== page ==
- What the child wants, when age-appropriate,
- The child’s current and future physical needs,
- The risk of harm to the child,
- The parent’s ability to care for the child,
- The support available to the child in the current location and in the place the parent wants to move, and
- Where the child will live and what kind of life they will have there.
Each case depends heavily on its own unique circumstances. A relocation lawyer can help you identify and focus on the things courts emphasize when evaluating the child’s best interests during relocation requests.
Contesting a Potential Move
If the other parent wants to move away with your child and you do not agree to the move, you can ask a judge to modify the agreement to set a specific geographic area if none already exists. You will need to explain why remaining in the area is in the child’s best interests.
While that modification is pending, you can also request the judge issue a temporary order. You can temporarily request an alteration to where the child lives if:
- The child’s physical health or emotional development are at risk,
- The child has not lived with the parent who can decide where the child lives for at least six months, or
- The child is at least 12 years old and makes a request to the judge in private.
These options may stop even a parent with an SMC from moving away with the child if the child is at risk or does not want to move.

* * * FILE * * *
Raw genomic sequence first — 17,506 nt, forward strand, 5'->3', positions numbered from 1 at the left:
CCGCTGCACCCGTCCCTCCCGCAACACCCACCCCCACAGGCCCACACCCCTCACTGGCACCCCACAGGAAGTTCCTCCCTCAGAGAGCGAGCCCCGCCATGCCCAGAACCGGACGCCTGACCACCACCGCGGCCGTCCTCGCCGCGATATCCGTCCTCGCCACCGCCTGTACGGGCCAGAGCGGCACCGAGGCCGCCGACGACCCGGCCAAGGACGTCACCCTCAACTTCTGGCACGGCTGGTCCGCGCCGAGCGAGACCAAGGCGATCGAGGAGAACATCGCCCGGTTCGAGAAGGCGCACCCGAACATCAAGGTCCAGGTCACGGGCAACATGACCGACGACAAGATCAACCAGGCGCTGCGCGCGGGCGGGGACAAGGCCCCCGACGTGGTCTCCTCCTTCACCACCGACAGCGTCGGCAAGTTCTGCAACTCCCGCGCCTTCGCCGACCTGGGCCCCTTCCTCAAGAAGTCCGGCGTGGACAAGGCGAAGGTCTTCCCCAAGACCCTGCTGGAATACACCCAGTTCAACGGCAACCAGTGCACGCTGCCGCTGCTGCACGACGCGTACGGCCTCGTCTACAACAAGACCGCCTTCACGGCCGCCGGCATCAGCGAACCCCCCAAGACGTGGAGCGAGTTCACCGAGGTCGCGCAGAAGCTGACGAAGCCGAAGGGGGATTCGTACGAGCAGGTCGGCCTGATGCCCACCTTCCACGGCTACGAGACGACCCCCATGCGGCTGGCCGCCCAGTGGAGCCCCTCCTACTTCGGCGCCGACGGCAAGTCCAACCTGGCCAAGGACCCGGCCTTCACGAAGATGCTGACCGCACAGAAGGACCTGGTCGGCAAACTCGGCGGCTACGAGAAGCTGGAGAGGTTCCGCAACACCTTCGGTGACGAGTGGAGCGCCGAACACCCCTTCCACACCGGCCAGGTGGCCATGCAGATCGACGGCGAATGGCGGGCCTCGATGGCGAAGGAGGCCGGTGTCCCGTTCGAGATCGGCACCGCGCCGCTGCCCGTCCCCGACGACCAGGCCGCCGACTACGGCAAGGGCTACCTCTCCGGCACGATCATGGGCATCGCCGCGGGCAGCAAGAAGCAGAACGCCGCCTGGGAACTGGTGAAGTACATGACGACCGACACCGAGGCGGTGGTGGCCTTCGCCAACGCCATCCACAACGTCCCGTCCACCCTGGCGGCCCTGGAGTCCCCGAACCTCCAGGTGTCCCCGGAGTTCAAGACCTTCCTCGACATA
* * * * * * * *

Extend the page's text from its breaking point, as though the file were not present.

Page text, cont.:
Moving When No Restriction Exists
If you have an SMC, you frequently have the exclusive right to decide where your child lives. You may not need to modify your custody order or even get consent from the noncustodial parent before you move. However, as long as the other parent retains parental rights, you must provide them with your new address. You should promptly notify the other parent of the address unless your court order specifics otherwise. If you are concerned about the safety of yourself or your child, you can ask to modify the order to keep your address private.
The Ramos Law Group, PLLC, Can Help You Relocate
At the Ramos Law Group, PLLC, we understand that you need to adapt to the changes life brings to you. Whether that means moving away with a child you share custody of or modifying a custody order to ensure your child remains with their community, we can help. Contact us today to see what a Houston relocation lawyer can do for you.